The Québec maritime Blog
While visiting Eastern Québec, you’ll notice that many islands dot the waters of the St. Lawrence, particularly in the Bas-Saint-Laurent region. This popular snowmobile destination offers several trails with spectacular views of the frozen sea and snow-covered islands. Here’s a glimpse of what awaits you in this region.
How to get there and what to see
Once you arrive in the Kamouraska area via Trans-Québec trail #5 (TQ5) or Trans-Québec trail #35, you can follow regional trail #557 towards the coast. In the heart of the village of Kamouraska, you’ll have the opportunity to admire the Kamouraska Islands, which encompass Grande Île, Île aux Corneilles, Île Brûlée, Île de la Providence, Île aux Patins and Les Rochers. Take a moment to stop along the water to contemplate this landscape so typical of this area!
Between Saint-André-de-Kamouraska and Notre-Dame-du-Portage, local trail #45 has been named the Sentier des Pèlerins (literally “Pilgrims’ Trail”), after the nearby archipelago of the same name. As you ride along this trail for several kilometres, you can soak up magnificent views of maritime scenery. A cluster of five islands, Les Pèlerins is about 3 km (2 mi.) offshore and about 7.5 km (4.5 mi.) long. Opinions differ as to the origin of the archipelago’s name, but all agree on the beauty of this site!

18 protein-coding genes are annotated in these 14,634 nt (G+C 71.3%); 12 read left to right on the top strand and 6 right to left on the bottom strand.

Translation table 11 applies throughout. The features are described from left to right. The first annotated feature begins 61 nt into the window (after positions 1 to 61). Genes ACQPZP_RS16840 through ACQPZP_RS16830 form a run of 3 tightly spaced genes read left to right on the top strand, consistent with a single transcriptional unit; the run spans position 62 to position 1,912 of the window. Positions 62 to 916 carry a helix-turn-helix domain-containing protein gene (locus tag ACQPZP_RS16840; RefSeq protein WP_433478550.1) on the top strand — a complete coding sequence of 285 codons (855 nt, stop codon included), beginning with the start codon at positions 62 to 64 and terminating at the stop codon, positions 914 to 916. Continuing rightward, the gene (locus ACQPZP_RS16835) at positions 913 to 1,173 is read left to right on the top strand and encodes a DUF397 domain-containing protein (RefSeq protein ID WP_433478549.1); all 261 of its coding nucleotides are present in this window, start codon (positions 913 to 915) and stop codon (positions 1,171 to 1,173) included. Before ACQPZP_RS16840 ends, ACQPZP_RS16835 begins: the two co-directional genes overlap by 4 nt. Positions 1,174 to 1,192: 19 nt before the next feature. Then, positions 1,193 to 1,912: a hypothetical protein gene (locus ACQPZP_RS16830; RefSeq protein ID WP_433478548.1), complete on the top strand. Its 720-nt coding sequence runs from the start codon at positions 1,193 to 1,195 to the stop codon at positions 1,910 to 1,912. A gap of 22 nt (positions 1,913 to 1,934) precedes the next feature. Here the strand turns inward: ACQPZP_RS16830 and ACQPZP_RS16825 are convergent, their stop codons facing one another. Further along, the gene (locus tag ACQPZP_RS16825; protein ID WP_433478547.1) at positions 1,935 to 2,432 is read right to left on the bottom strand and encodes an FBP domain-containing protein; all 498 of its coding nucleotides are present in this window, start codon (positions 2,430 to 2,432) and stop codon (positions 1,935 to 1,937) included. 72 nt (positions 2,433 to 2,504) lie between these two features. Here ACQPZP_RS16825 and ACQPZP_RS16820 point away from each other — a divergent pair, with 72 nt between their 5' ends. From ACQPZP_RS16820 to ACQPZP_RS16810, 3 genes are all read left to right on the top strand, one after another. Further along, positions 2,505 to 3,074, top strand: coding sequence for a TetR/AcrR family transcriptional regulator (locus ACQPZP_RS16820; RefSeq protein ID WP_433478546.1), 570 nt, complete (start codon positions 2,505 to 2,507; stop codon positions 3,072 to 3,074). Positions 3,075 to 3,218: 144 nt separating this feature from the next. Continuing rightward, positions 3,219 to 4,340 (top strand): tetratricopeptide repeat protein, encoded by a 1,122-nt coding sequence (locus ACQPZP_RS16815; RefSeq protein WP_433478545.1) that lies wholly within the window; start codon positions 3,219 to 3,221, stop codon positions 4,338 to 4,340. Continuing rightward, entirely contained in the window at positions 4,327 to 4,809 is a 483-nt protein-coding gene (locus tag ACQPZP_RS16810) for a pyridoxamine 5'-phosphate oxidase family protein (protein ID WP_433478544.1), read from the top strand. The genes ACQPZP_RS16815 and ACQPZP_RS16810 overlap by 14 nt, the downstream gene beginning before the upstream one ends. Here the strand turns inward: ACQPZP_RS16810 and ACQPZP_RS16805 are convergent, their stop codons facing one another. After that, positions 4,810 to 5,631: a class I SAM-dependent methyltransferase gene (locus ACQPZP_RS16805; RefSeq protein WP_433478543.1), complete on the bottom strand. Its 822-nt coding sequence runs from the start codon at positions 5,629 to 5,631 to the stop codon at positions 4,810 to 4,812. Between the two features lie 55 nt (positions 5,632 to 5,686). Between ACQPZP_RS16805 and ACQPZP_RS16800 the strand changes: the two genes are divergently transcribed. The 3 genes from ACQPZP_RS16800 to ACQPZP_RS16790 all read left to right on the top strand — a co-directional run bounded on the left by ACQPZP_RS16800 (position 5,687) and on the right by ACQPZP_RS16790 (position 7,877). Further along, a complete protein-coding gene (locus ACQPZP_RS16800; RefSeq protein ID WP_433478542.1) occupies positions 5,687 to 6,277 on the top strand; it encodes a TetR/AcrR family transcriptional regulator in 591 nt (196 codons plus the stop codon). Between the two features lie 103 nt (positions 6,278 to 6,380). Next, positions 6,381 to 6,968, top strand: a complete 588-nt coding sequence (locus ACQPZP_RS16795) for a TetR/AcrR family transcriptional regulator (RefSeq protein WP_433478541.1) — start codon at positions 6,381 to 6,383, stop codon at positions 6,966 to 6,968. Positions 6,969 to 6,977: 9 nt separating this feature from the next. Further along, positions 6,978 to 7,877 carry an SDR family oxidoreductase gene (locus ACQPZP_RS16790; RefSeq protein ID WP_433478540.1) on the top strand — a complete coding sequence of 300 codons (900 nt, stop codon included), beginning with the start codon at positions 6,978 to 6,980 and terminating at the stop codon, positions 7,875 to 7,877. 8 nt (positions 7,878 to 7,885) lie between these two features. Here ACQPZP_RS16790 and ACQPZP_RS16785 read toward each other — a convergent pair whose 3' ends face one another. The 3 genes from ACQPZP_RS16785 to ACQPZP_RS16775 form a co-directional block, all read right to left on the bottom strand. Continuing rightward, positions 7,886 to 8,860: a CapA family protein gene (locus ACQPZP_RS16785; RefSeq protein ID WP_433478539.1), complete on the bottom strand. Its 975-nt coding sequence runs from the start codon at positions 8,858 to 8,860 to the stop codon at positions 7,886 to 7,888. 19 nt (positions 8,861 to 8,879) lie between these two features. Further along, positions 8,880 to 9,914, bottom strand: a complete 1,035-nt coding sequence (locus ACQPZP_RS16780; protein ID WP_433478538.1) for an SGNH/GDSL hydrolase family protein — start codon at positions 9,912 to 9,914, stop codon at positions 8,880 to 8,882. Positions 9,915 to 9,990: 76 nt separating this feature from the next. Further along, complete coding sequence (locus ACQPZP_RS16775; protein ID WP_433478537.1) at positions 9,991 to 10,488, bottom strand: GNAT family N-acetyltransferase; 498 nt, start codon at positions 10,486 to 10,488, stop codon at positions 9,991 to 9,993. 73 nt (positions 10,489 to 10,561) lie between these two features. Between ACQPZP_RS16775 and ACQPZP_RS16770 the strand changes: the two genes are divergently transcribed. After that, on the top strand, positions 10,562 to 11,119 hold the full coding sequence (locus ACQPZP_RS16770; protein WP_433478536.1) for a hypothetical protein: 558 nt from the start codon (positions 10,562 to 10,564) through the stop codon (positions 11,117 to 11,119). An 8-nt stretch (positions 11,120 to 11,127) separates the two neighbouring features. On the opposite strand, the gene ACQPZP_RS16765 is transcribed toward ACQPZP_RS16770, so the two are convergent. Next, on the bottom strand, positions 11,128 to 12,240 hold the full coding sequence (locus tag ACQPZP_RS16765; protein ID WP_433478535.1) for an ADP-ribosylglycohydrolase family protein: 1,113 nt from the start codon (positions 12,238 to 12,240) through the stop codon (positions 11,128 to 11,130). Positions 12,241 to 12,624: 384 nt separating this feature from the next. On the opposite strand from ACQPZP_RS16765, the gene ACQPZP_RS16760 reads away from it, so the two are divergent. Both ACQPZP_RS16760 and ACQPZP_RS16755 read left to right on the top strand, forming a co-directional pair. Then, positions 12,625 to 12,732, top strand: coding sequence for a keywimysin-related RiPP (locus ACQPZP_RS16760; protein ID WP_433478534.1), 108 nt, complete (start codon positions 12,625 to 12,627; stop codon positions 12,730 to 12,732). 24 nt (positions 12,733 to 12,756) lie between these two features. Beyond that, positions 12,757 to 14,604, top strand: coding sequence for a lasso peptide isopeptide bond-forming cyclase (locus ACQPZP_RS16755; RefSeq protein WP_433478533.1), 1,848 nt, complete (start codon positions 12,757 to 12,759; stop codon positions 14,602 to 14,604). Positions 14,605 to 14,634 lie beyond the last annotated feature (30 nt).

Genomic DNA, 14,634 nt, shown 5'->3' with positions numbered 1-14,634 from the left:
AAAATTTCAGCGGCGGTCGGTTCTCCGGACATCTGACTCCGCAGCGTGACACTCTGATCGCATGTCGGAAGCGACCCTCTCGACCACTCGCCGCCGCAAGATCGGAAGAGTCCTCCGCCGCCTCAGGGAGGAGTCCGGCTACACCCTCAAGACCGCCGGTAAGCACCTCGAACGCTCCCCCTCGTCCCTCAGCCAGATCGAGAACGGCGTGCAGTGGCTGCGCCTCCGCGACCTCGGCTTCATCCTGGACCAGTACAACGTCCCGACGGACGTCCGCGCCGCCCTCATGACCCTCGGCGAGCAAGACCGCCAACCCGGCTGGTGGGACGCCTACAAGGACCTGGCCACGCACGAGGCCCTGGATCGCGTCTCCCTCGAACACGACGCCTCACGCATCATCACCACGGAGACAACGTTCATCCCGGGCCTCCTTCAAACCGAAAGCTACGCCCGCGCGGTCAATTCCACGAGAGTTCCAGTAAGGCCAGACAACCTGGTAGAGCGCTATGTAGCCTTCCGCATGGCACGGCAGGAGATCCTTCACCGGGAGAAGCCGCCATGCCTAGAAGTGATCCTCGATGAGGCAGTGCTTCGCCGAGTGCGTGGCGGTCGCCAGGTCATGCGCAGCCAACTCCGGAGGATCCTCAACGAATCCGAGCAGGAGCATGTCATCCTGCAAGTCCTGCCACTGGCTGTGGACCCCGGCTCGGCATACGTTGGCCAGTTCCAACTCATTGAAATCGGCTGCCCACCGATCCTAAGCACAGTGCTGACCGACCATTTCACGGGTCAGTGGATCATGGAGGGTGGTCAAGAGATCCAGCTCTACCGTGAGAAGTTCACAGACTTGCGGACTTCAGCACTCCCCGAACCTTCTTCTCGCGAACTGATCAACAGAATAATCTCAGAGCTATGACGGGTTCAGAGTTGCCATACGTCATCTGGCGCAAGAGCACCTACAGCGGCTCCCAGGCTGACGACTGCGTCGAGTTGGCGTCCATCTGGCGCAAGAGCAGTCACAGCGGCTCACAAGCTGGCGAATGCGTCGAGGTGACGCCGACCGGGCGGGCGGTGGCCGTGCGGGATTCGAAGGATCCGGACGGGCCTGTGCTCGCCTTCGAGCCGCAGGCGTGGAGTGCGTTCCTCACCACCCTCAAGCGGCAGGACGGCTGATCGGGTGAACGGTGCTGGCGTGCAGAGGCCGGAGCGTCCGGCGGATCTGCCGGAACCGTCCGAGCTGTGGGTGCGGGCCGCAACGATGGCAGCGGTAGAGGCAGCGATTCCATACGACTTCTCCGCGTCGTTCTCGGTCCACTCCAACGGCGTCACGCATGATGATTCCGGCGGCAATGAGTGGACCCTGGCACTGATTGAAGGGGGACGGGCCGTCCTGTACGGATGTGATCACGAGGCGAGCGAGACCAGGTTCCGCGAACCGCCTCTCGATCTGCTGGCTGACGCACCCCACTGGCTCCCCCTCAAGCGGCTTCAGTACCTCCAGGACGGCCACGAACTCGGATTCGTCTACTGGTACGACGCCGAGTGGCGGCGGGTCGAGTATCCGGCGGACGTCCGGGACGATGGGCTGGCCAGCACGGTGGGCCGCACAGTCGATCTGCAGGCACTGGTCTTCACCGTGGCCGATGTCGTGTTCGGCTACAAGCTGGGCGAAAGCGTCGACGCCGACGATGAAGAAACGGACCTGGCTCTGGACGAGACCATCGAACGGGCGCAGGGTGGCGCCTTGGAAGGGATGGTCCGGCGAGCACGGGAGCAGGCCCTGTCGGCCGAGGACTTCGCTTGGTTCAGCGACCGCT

Are you familiar with Île Verte? The only inhabited island in the region, it’s also one of the largest: it’s 12 km (7.5 mi.) long. Two local trails allow you to approach the shoreline to admire the snow-covered island up close: one from L’Isle-Verte (via TQ5) and the other from Cacouna (via TQ5 and regional trail #565).
In the Saint-Fabien area, you can soak up a 180-degree view of the Bic Islands from a natural lookout. Dotting the frozen St. Lawrence, these islands are steeped in history and legend. From this promontory, you can admire Bic Island, the largest in the archipelago, and Bicquette Island, which is home to a lighthouse built in 1843. To get there, follow TQ5 to regional trail #518 and then take the local trail.
Off Rimouski, you’ll spot Saint-Barnabé Island, which is 5 km (3 mi.) long. Although the origin of its name cannot be established with any certainty, the name goes back several centuries: it appeared on Samuel de Champlain’s maps in 1612! Did you know that a hermit lived on this island in the 17th century? In fact, Toussaint Cartier spent almost 40 years there! You can admire the island on your snowmobile from several viewpoints: along local trails in downtown Rimouski or higher up on TQ5 when it overlooks the city.
Several rides will give you access to some or all of these island vistas; which one you choose will depend in part on how much time you have for your trip. Here are some itinerary ideas:
For other ride ideas in Bas-Saint-Laurent, consult the snowmobile trail map for this region, which you can view or order on our website.
Which of these spots will you add to your itinerary for your next snowmobile trip in Bas-Saint-Laurent? You’re sure to be fascinated by this region’s mysterious islands!